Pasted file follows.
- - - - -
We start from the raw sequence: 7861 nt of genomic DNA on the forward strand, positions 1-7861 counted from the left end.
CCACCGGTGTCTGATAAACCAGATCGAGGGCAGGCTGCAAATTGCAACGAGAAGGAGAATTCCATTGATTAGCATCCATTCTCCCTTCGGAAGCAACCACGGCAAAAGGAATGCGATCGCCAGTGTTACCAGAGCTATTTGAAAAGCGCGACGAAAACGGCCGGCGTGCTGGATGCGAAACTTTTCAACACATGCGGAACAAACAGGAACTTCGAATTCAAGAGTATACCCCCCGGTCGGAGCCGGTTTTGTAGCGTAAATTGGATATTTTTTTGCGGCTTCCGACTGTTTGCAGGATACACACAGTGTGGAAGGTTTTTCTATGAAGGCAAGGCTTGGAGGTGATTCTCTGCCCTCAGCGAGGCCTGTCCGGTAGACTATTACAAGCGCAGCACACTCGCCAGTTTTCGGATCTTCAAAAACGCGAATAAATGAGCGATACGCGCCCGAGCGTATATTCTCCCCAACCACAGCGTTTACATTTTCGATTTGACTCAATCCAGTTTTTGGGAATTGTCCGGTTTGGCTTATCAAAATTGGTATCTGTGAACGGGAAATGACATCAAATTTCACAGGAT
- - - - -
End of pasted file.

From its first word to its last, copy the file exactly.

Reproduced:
We start from the raw sequence: 7861 nt of genomic DNA on the forward strand, positions 1-7861 counted from the left end.
CCACCGGTGTCTGATAAACCAGATCGAGGGCAGGCTGCAAATTGCAACGAGAAGGAGAATTCCATTGATTAGCATCCATTCTCCCTTCGGAAGCAACCACGGCAAAAGGAATGCGATCGCCAGTGTTACCAGAGCTATTTGAAAAGCGCGACGAAAACGGCCGGCGTGCTGGATGCGAAACTTTTCAACACATGCGGAACAAACAGGAACTTCGAATTCAAGAGTATACCCCCCGGTCGGAGCCGGTTTTGTAGCGTAAATTGGATATTTTTTTGCGGCTTCCGACTGTTTGCAGGATACACACAGTGTGGAAGGTTTTTCTATGAAGGCAAGGCTTGGAGGTGATTCTCTGCCCTCAGCGAGGCCTGTCCGGTAGACTATTACAAGCGCAGCACACTCGCCAGTTTTCGGATCTTCAAAAACGCGAATAAATGAGCGATACGCGCCCGAGCGTATATTCTCCCCAACCACAGCGTTTACATTTTCGATTTGACTCAATCCAGTTTTTGGGAATTGTCCGGTTTGGCTTATCAAAATTGGTATCTGTGAACGGGAAATGACATCAAATTTCACAGGAT